Burn Down the Mission!
Many people outside of California are not aware that in the fourth grade, the curriculum includes studying the California Mission System. Little fourth-graders run to the nearest arts and crafts store (Michael’s sells them in particular), to buy a styrofoam mission kit, that the student puts together and presents to the class. The project is designed to teach about California history, quickly and inaccurately, educate about California Native Nations, and the relationship they had with the missions. However, according to Alvin M. Josephy in his book 500 Nations, the history of the California tribes "was as close to genocide as any tribal people had faced, or would face, on the North American continent."
In public schools, history books might skim over the fact that "Indians" were forced into labor. Rarely do they go into further detail as to how the Missions rivaled even the most horrific of concentration camps of fascist Germany. Professor of American Studies, David Stannard, states in his book American Holocaust that Franciscan missions in California were known to be like "furnaces of death." Had the Padres been able to build a gas chamber, who is to say if they wouldn’t have gassed Natives that refused to meet building quotas, and those who revolted against the Padres, the Spanish military and the Colonizers?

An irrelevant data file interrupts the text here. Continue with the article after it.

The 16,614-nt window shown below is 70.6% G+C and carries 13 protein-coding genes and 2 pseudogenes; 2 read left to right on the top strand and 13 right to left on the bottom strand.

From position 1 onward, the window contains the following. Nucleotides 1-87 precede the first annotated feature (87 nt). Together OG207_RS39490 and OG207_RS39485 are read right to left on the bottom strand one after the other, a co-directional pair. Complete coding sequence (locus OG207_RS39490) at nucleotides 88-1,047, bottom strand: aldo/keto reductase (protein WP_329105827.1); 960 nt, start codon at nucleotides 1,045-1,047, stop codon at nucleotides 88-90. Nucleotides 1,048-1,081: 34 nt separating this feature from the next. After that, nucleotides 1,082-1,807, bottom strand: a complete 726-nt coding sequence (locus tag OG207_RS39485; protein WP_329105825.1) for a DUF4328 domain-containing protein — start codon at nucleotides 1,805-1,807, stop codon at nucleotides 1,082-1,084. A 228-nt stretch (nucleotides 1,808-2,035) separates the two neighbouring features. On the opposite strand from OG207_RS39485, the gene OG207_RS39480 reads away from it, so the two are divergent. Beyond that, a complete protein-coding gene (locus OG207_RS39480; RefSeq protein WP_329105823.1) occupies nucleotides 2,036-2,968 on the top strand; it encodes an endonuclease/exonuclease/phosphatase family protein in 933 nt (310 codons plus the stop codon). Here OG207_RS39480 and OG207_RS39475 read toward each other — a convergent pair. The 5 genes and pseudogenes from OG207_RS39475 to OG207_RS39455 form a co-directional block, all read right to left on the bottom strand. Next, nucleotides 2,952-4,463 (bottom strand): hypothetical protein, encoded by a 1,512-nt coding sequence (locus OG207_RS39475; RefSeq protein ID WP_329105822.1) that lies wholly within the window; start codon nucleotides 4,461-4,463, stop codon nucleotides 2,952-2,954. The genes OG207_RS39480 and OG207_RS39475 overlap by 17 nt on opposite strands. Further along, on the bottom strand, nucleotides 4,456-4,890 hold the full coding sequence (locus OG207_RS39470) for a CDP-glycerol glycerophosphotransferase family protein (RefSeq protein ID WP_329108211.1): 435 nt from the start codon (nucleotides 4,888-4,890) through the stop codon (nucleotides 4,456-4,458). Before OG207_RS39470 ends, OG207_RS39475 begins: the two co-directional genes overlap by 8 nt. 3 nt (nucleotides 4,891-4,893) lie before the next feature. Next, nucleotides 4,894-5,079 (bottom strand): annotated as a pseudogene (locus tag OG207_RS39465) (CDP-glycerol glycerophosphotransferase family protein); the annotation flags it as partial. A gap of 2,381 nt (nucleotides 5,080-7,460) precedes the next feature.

A Franciscan missionary named Father Junipero Serra led a Spanish army up from Mexico and reached present-day San Diego to build the first mission in 1769. It was Serra who built the first of 21 missions that eventually stretched from the southern tip of the Baja California to Sonoma, just north of San Francisco. Missions, often built near presidios (military outposts), helped the surrounding pueblos to steal and develop pristine land. Slave labor would then in turn exploit and export natural resources.
Spanish soldiers kidnapped Indians by the thousands. They were given Spanish names, dressed in blue uniforms, forced into slavery to build the missions and to work in the surrounding farms or pueblos, in which the church was generously compensated. They also were forced to care for livestock, tanned hides, and produced candles, bricks, tiles, shoes, saddles, soap and other necessities.
Many Native families have kept record of what life was like living in the missions by way of oral history. The missions imprisoned Natives in cramped quarters, with poor ventilation and bad sanitation, which encouraged the spread of disease. Native Peoples were fed "gruel" and not allowed to hunt fish or gather their traditional foods. The People were not allowed to speak their own language, sing, pray or practice ceremonies, nor were they able to keep their families intact. Children were separated from parents and housed in different quarters. It was common for women and children to be raped and kept as sex slaves. In her 2010 essay, “Rape is the Weapon, Story is the Cure,” Professor Deborah Miranda (Ohlone Costanoan Esselen Nation), argues “that California Indian women still have not healed from the tragedy of Missionization, colonization, and the violence it inflicted on our bodies."
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